The Vermont Press Association and New England First Amendment Coalition released a joint statement on Thursday, demanding the Burlington School District, superintendent Yaw Obeng and principal Green write apology letters to the student journalists "for misunderstanding/misinterpreting an important student education law. "
The groups are also calling for the district and top administrators to agree in writing to follow the New Voices law and work with VPA and other first amendment groups to sponsor training for northwestern Vermont school district leaders so a similar situation does not happen again.
Nancy Olson, the Vermont state director of the Journalism Education Association and former teacher and student newspaper adviser at Brattleboro Union High School, said she wanted a further explanation from Green on how the publication of the story disrupted the educational function of the school.
"If it disrupted it before, why would it suddenly not be disruptive it if it has been widely disseminated?" she said. "The logic doesn't make sense to me."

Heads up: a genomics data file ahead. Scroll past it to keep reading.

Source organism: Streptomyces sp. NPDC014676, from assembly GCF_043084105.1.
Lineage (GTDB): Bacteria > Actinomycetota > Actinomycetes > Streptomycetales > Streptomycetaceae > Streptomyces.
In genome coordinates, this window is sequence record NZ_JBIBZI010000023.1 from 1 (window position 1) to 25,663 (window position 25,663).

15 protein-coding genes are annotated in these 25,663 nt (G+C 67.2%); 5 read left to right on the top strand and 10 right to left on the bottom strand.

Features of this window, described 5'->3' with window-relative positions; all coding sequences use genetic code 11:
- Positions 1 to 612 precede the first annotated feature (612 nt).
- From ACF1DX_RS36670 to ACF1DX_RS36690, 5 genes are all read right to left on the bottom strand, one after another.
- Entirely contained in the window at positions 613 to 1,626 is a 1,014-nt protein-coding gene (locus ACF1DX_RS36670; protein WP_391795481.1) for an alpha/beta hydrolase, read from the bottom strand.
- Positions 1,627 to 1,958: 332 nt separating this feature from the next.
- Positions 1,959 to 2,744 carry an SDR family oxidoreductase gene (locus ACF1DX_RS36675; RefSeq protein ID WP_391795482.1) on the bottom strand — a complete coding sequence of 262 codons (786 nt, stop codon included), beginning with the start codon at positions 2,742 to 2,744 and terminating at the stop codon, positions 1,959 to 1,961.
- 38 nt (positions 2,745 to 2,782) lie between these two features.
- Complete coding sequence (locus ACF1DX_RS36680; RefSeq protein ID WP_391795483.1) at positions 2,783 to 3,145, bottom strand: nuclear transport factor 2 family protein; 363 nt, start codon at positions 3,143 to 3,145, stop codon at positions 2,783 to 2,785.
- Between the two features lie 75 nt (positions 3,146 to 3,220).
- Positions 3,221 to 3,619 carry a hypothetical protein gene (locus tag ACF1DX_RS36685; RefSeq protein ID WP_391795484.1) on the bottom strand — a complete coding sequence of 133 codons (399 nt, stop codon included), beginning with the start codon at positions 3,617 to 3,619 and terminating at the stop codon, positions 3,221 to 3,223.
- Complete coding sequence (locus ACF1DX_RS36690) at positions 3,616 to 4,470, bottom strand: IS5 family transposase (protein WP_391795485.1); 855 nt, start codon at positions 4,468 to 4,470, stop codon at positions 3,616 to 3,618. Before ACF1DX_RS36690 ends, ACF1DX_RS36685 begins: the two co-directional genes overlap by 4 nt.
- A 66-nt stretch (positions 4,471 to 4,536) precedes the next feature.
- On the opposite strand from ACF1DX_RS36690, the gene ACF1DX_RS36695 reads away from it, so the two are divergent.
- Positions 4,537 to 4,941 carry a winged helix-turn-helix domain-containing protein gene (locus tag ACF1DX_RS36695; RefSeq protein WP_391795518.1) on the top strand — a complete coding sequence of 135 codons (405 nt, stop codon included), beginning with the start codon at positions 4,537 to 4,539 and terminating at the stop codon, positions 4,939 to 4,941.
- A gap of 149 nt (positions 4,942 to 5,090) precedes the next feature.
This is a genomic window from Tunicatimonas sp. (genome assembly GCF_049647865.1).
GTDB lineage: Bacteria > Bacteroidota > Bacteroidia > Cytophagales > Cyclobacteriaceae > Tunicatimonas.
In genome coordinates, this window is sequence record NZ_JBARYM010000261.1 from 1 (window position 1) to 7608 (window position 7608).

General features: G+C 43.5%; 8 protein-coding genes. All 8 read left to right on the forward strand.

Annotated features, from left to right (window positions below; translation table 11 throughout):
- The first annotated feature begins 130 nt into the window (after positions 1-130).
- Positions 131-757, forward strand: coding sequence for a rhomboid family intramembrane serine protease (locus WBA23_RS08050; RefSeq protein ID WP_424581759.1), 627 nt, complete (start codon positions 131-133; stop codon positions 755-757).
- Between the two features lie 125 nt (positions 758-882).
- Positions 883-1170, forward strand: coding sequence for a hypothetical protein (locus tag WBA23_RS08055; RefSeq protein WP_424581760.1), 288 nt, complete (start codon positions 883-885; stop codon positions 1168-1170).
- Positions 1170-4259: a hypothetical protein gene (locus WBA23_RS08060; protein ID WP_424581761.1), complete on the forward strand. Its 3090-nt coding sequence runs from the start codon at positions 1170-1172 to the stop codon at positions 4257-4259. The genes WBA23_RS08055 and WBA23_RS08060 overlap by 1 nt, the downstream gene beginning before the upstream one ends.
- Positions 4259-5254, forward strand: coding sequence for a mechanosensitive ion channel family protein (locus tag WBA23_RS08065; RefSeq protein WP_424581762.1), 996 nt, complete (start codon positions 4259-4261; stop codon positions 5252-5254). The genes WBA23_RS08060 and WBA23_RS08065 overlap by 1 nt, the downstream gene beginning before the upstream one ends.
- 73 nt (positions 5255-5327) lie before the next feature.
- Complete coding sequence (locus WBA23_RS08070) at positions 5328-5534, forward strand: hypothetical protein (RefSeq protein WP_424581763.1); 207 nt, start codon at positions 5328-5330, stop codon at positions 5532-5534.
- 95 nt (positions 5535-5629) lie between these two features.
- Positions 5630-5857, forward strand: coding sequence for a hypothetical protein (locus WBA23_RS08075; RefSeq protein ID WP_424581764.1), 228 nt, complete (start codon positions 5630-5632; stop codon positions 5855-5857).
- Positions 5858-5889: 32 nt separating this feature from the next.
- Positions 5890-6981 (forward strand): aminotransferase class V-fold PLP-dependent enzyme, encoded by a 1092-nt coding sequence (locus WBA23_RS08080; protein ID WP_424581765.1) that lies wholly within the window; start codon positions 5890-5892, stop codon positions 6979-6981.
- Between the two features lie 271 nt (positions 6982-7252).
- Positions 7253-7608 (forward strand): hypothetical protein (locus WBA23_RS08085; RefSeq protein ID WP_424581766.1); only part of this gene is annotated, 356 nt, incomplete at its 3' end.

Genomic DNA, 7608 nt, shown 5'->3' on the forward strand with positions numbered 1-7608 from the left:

She added that she thought that had the incident could have shed light on the application of the law had the administration continued to block publication.
"It's too bad, in a way, that this won't go further to clarify the law because it's pretty clear from my looking at it that the principal and the superintendent are in violation of the intent of the law," she said.
The student editors did not immediately return a request for comment.
The district added that it was "grateful" for the student newspaper's work and the dialogue the issue has created between the students and the administration.
"It is our hope that students and staff will use this case as a learning experience both in and out of the journalism classroom, and that we can grow together," the district said.